A novel development from researchers at Jackson State University utilizes gold nanoparticles to detect a biomarker implicated in Alzheimer’s disease to a 100 fold sensitivity level to anything else that has been developed so far. This could pave the way for incredibly early detection of the neurodegenerative disease Alzheimer’s.
The cerebrospinal fluid (CSF) in patients with Alzheimer’s disease has abnormally high levels of a highly phosphorylated protein known as tau. Tau is a protein which is involved with microtubule stability.
The role that tau plays in Alzheimer’s is not fully understood but what is known is that is always found highly phosphorylated in brain tissue of Alzheimer’s sufferers. It is hypothesized that it will form aggregates with other tau molecules and possibly cause inflammation in the brain leading to the associated memory loss found in Alzheimer’s disease.
The technique is based on a monclonal antibody (anti-tau), which is conjugated with gold nanoparticles. The monoclonal antibody-nanoparticle complex will aggregate in the presence of the phosphorylated tau. It can then be readily detected by a color change unearthed by detection through two-photo light scattering.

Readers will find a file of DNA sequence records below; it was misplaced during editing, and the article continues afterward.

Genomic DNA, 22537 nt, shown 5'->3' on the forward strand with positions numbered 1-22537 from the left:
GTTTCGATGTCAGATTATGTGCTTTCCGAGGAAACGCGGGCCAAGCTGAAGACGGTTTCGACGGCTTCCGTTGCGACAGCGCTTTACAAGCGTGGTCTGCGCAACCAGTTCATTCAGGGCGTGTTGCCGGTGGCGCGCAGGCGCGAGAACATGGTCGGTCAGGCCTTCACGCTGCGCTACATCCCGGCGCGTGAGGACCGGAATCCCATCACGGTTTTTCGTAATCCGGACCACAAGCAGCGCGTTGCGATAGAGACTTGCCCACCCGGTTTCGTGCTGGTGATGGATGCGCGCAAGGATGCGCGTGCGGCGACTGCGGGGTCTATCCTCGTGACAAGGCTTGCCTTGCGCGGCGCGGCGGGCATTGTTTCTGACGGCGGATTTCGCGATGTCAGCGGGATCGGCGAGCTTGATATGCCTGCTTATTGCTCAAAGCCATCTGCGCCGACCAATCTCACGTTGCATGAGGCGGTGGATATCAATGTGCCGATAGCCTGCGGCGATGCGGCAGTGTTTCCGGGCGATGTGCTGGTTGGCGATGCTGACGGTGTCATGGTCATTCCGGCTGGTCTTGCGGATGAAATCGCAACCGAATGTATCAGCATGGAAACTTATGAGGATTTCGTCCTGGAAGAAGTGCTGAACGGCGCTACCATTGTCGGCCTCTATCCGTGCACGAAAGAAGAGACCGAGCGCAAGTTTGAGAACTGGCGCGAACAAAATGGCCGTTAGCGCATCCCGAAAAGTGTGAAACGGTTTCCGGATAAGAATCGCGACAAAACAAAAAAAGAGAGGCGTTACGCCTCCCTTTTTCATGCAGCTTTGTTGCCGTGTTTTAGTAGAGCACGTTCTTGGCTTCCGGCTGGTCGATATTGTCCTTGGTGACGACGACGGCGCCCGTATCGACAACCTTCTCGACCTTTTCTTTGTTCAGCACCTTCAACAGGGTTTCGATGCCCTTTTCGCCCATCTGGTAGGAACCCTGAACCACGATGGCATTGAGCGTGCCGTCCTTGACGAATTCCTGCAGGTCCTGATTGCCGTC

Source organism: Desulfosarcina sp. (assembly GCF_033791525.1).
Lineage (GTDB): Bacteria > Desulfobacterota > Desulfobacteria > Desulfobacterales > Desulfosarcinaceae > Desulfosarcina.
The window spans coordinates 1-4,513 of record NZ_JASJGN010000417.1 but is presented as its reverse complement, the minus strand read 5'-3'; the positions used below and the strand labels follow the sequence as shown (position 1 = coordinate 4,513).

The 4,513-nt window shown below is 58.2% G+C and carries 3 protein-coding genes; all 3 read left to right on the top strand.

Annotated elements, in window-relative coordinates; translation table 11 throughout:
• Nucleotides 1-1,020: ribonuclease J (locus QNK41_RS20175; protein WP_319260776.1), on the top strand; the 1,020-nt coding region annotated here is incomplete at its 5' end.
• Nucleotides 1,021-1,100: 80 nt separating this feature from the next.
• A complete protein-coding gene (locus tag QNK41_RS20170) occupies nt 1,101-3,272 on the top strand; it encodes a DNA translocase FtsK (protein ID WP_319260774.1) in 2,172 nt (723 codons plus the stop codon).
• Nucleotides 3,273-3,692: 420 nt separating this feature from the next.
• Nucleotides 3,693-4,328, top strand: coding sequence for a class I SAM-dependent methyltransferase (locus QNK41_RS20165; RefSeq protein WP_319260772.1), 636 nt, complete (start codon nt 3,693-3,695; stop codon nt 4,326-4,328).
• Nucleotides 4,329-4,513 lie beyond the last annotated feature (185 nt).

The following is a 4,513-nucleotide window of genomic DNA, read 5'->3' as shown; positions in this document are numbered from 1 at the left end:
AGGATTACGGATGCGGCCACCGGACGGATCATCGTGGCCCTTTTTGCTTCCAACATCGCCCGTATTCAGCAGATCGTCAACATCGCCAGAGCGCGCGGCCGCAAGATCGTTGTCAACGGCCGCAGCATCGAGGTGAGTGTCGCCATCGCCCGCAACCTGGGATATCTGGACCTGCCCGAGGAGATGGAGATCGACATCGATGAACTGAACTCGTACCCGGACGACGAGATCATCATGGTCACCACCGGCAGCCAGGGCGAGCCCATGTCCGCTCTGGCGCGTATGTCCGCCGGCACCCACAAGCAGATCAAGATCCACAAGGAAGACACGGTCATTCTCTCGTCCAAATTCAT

This technique allows far more rapid, reliable and early detection of Alzheimer’s. As it affects currently an estimated 26.6 million people this could be an amazing breakthrough for Alzheimer’s treatment. It will become even more important as the incidence of Alzheimer’s will increase over the next forty years.
This technique coupled with the new genes identified for Alzheimer’s disease could form a potent partnership for new treatments of Alzheimer’s disease which so far have very little to offer. – CT